Week Without Plastic- Let's (sort of?) Do This!

by - Sunday, April 23, 2017

This week is the Week without Plastic, and when I first saw this, I knew we had to participate. I talk a lot about plastics here, and for good reason. They are absolutely terrible for the Earth, for sea life, and more and more we learn plastics are messing with our hormones and our health. Not to mention, plastics are just another product of Big Oil. All in all, not great.

So, today is the big first day. It is also grocery day for our house, so we are starting off on the hardest foot. I was pumped. I knew it could be a fun challenge...

Oh boy, it sucked. I mean, it sucked a lot, and I couldn't believe just how terrible we were at it. I mean, I talk about this stuff EVERY DAY! How could I have not noticed just how plastic-dependent we were when we grocery shopped?

We haven't gotten that bitter with each other since the Lamp Battle in Lowe's of 2009. We honest to goodness gave up and left before we were done.

It all started at the Farmer's Market. It's supposed to be the promised land of healthfulness and eco-friendliness, right? Well, they still sell all their meat in plastic wrap. Yes, it's local and better for you (and better tasting), but it's wrapped in plastic. So we bought some fruit and bread to replace the normal Franz cut loaf we usually get. We had a plastic-free lunch (pot pie and veggie quesadilla- both delicious).

But when we walked over to a QFC nearby, it became clear just how kicked our buts truly were. A few testy exchanges later (mixed with a hungry baby) and we called it.

Maybe I shouldn't tell you this. I feel like the point of the blog is to be relentlessly positive. It can be done, right? But I want to be honest, and today was not great. It isn't always easy, and sometimes even the best intentions won't get you over every obstacle. I haven't given up, but today was a huge slap in the face that we still have lots to do. My thoughts so far:

What Already Helped

We have mostly given up those treacherous middle aisles. Most of our shopping is produce, bakery, and meat. A lot of what we do buy is canned (black beans, crushed tomatoes, etc).

 We also only eat meat at dinner, and even then, we skip meat at least one day a week.

We bring our own produce and grocery bags. All good.

What We Need to Figure Out


Someone explain to me why every box of noodles needs the stupid little window on it? Do people mistrust noodle companies so you have to see it is really bow ties not rotini in there? Come on. Not necessary.

Potential solutions- I did find noodles in our local co-op store's bulk bins, so I guess it is time to try those out! Kind of excited for that, just to see how they are. Feels more like a fun experiment and less like an insurmountable challenge.

Yogurt and Cheese

 Oy. I thought we were doing pretty well, because we re-use all our yogurt containers as tupperware for our food storage. I know this isn't safe longterm, but it felt like a consolation anyway.

Potential Solution- We do store our cheese in cheese bags at home, so maybe we can bring them to the store at places with cheese counters? For yogurt, you could just stop eating it because it is gross (ok, maybe only I think that). I know you can make it yourself. I just read today that a friend of a friend sous vides in mason jars and that it is super easy. Considering how much I can harass her for more info.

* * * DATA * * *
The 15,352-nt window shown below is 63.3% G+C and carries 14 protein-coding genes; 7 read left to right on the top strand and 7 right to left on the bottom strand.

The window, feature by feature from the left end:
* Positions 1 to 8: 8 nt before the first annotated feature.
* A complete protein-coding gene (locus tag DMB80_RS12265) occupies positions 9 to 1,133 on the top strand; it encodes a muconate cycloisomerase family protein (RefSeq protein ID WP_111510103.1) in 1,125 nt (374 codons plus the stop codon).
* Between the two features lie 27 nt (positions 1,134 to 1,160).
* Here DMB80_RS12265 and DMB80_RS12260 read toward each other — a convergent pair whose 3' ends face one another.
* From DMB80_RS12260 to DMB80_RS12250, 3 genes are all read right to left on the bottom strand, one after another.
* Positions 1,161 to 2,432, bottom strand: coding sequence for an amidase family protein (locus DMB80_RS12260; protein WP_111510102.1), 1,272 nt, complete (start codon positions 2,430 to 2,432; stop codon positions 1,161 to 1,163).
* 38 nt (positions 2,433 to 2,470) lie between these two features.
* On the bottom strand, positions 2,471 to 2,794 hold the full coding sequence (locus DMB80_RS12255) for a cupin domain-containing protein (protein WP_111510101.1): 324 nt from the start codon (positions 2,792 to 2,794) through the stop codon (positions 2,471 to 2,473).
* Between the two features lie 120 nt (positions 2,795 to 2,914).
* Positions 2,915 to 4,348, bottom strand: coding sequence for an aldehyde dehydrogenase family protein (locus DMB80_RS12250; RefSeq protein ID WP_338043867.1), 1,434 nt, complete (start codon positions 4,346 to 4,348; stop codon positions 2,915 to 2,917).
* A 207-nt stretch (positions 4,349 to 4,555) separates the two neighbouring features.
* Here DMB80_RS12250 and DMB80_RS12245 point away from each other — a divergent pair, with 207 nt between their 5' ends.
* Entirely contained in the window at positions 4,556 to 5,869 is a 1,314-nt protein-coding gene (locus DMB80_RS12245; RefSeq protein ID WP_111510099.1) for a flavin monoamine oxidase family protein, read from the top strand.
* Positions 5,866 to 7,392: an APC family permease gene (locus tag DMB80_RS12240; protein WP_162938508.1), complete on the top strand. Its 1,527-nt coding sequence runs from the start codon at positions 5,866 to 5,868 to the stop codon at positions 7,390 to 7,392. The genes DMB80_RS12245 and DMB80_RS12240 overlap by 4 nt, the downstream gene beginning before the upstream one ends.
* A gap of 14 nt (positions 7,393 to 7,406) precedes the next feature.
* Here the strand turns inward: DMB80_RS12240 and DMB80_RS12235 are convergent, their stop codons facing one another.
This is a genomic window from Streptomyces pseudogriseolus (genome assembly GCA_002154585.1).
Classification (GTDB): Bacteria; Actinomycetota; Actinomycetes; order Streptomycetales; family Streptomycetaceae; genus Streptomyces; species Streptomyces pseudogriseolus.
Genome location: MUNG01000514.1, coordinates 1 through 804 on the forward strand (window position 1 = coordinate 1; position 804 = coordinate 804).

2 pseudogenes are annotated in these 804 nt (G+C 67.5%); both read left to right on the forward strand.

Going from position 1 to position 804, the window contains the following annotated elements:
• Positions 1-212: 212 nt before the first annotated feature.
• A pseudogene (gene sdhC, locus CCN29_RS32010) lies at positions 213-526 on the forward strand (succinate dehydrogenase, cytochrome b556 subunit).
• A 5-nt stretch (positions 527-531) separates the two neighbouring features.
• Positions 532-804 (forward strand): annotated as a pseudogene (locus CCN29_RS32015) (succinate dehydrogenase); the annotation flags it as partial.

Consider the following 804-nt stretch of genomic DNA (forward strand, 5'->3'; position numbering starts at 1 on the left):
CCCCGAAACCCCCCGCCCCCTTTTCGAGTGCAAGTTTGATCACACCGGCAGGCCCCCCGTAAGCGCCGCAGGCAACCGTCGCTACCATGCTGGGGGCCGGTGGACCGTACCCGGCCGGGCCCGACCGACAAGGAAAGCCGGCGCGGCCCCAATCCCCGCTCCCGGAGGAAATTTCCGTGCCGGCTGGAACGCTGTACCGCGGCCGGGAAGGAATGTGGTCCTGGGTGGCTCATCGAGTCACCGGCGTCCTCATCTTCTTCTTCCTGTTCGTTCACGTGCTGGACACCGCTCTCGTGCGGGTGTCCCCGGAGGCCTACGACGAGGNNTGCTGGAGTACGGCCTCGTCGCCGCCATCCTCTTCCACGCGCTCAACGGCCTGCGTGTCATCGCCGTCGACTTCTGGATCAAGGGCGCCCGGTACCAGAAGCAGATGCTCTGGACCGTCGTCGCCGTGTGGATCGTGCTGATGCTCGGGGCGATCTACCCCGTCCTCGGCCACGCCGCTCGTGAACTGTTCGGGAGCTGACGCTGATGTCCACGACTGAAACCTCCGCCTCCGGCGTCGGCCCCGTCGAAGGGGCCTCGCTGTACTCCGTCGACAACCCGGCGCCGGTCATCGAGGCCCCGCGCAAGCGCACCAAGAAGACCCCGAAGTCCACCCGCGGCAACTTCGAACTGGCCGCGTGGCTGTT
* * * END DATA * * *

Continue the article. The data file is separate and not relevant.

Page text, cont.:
We usually buy Darigold which is local without being fussy or self-congratulatory. We mostly buy the cartons, but they still have the plastic spout. WHY. Why even do that? Grown ass people don't need a spout.

Potential Solution- Our local co-op sells cartons without the spout, so that is optin one. I also know lots of grocers around the US are offering glass container options that you can return to get money back. We tried ours and it was not good, but we may be due to try it again.


Always wrapped in plastic.

Potential Solution- Does anyone know how to make tortillas? Pleas teach me.

Meat and Seafood

This is why so many zero-waste people are also vegans. It is just too darn annoying to figure out how to get meat without plastic (ok, probably not true, but you know what I mean). We feel victorious that we mostly avoid those terrible styrofoam bottoms by buying at the counter, but we could not figure out how to sidestep the plastic bag wrapped in paper. Trying to buy shrimp was the straw that broke our grocery back.

 Potential Solution- My friend had the genius idea of bringing a container with her, but apparently she was shot down, so you have to check with your grocery store. But if you can do this, easiest solution. You could also become a vegan, but if we do that my husband will leave me. Other suggestions were buying bulk meat (like a side of beef) from local farmers, so you can cut out the middleman. All good ideas. We will be working on these ideas, but today, we bought our shrimp and sausage wrapped in plastic and defeat.

The rest of the week should be easier than today (no amazon shopping, no Scone Time! on Thursday) At least I hope it is, and if nothing else, our disaster shop was a good reminder that to keep making progress, you have to keep facing down those demons.

You May Also Like


  1. It's great to show the struggle, makes it all more plausible. Cutting plastic is not cut and dry its an adjustment and knowing you are not alone in your struggle keeps up encouragement. Thanks for the honest share!

    1. Thanks Shopgirl! Some of these changes are so hard to make, but they are worth it!



Get Our Latest Posts Via Email - It's Free

Enter your email address: